Report to Council from the Executive Member      15 July 2021

for Environment & Climate Change



Following on from my last report, we continue to live in interesting times; flooding, a pandemic, more flooding, changing lockdown measures, as well as major investments across the city, including York Central, the Station frontage and more social housing, along with a full consultation on recycling and the creation of York’s Climate Commission.

The newly created and appointed Head of Carbon is now finalising his team, which are all due to start before the end of summer. A new Head of Waste and Public Realm is also in place, his team is being  recruited to deliver the neighbourhood model, which will ensure our residents continue to be involved and we deliver their services.

Building on the successes of the first 12 months, we can now be proud that we are delivering: 100% of the electricity used in council buildings and streets lights from renewable sources, the UK’s first, and only, voluntary clean air zone, a programme to replace current <3.5T council diesel vehicles with electric, new waste vehicles, including 2 fully electric vehicles, a housing retrofit strategy to deliver our carbon neutral ambition for the domestic sector, £1.5M government funding for home energy efficiency improvements, FTSE4Good review of treasury monies, 3 solar-powered EV hyper hubs, successful pilot of e-scooters and e-bikes, new pilot for last mile delivery, increased pedestrianization of the city centre and the creation of York’s Climate Commission.

The planning and delivery of this significant workload is only possible due to the dedication and expertise of our Council staff and senior officers. I would like to thank all of these teams, and the front line staff, for their hard work over the past 2 years and their continued energy in making a difference for our City.

In this report I will focus on the breadth and depth of change that has been achieved, in particular the new community woodland, increased delivery and funding from the Environment Agency to alleviate flooding, improvement of waste services and resident engagement, climate change strategy and the work of York’s Climate commission.

New Community Woodland

This administration joined the White Rose Forest Partnership, which provides access to forestry expertise and funding. Council officers have consulted with residents across the city, successfully accessed Government funding and will have a final design to be reviewed in August 2021. The £3m project is set to receive  approximately £1m of Government funding, meaning that, beyond the original land purchase, the woodland will be created at no cost to the Council. This will enable some of the allocated budget to be refocused on other specific environmental projects.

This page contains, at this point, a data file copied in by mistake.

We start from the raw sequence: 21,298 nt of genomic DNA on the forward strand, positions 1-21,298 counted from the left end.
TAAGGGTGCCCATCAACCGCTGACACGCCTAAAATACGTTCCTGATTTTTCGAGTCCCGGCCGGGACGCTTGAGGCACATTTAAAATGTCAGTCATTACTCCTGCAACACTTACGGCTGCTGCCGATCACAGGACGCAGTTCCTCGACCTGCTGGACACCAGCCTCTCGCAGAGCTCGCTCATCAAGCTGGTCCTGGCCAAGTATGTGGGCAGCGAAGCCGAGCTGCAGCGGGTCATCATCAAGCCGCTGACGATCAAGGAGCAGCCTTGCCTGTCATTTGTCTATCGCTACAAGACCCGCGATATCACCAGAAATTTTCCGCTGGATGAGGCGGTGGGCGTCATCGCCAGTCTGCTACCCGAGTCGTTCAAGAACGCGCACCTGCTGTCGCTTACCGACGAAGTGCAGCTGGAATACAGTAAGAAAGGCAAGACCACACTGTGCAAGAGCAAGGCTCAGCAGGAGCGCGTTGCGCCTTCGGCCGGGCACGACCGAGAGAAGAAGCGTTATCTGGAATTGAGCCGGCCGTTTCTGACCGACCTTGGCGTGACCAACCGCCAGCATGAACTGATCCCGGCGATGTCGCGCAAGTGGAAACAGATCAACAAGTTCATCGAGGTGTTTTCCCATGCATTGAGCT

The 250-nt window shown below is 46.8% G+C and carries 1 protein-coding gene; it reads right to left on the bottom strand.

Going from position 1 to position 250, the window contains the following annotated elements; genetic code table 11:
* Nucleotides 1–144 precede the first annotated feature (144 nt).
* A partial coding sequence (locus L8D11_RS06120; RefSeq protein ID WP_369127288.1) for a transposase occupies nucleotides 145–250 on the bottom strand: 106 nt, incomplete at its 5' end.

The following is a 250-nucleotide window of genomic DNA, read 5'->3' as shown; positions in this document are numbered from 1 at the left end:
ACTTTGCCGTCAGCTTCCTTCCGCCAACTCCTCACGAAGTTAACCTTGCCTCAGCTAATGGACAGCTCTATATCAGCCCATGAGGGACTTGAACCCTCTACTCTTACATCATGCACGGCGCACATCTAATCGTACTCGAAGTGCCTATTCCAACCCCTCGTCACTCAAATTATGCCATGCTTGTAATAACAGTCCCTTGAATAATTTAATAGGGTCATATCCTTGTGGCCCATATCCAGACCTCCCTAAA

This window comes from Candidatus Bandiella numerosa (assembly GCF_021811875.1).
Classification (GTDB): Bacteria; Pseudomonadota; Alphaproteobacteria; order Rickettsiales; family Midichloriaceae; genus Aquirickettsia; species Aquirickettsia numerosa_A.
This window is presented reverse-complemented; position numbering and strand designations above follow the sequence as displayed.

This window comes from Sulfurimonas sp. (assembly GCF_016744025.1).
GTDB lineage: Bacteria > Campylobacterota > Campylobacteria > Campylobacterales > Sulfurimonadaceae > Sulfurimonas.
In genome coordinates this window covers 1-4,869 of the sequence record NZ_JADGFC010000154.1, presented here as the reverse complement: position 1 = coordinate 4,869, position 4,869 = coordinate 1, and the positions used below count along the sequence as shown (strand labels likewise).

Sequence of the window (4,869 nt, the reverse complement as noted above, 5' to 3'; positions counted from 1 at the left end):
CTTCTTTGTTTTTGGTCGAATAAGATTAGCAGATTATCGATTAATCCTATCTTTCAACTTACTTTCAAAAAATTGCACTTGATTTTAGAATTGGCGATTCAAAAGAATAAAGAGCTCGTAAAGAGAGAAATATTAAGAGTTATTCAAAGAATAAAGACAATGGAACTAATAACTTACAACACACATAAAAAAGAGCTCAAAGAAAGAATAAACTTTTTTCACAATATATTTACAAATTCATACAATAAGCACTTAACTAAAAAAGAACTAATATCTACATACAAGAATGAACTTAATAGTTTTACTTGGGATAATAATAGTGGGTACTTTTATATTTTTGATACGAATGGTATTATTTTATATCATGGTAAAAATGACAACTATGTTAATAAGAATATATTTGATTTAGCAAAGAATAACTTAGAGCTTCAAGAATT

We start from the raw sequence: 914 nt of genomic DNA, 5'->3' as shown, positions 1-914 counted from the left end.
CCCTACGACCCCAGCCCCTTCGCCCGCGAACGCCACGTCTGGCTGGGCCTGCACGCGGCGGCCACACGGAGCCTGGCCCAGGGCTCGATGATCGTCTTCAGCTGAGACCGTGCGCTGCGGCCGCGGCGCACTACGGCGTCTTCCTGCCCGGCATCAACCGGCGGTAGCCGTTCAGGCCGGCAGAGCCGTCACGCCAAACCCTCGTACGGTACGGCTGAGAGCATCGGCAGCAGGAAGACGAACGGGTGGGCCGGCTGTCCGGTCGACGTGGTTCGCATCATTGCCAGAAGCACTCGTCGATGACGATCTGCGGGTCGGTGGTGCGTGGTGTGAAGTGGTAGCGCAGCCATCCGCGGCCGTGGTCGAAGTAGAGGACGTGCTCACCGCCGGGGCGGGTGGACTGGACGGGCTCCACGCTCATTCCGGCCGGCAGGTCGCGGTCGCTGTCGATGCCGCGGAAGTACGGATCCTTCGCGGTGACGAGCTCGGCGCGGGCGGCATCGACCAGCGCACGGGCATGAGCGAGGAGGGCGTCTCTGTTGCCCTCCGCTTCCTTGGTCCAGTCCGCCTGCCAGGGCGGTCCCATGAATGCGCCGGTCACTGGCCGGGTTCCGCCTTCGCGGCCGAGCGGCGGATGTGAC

The new community woodland site has been visited by the Forestry Commission, the Northern Forest and the White Rose Forest and is being hailed as an exemplar for city woodland creation in England. Local schools have created a wildflower meadow on 5 acres, and the planting of 50,000 trees begins in earnest in November. This woodland will be the second largest stray in York, safeguarding the views of the city and creating leisure facilities for residents, whilst also increasing biodiversity and improving carbon sequestration.

Alongside the new woodland, the administration has also committed to increase tree canopy cover from 11% to 13% by 2050 and we will need our residents support to achieve this ambition. There are 90,000 homes and more than 210,000 residents across the City. We will be supporting and encouraging everyone to plant a tree and get us closer to our ambition.

Furthermore, the Council, with significant support from the Climate Change Scrutiny Committee, have adopted a pollinator strategy. This is feeding into our work practices, which are evolving and being updated to ensure we support our pollinators and York’s biodiversity.


We are working closely with the Environment Agency to support the delivery of flood alleviation schemes across the city, utilising the £100m Government funding. The Council has also identified funding to deliver £4m flood protection for Germany Beck and the Fordlands Road community. In all, this work will protect more than 2,000 homes and businesses.

On a separate strand of work, we have secured initial funding of £6m from Defra to begin work on innovative flood alleviation schemes upstream of York and across the region. This will enable communities upstream to derive benefits from flood works as York is further protected from flooding. Once the concept is proven, the project will be awarded a further £45m to deliver the action plans, all of which will further enhance our innovative work in flood mitigation and management.

Waste services

The pandemic and Brexit have had major impacts on the waste service teams at the Council. Firstly, in terms of practical delivery of the service, with social distancing and self-isolation. Secondly, due to more than 100,000 HGV driver vacancies in the UK. The waste team continue to work very professionally, in difficult conditions and over long hours. I, as well as residents, am extremely grateful for their ongoing efforts.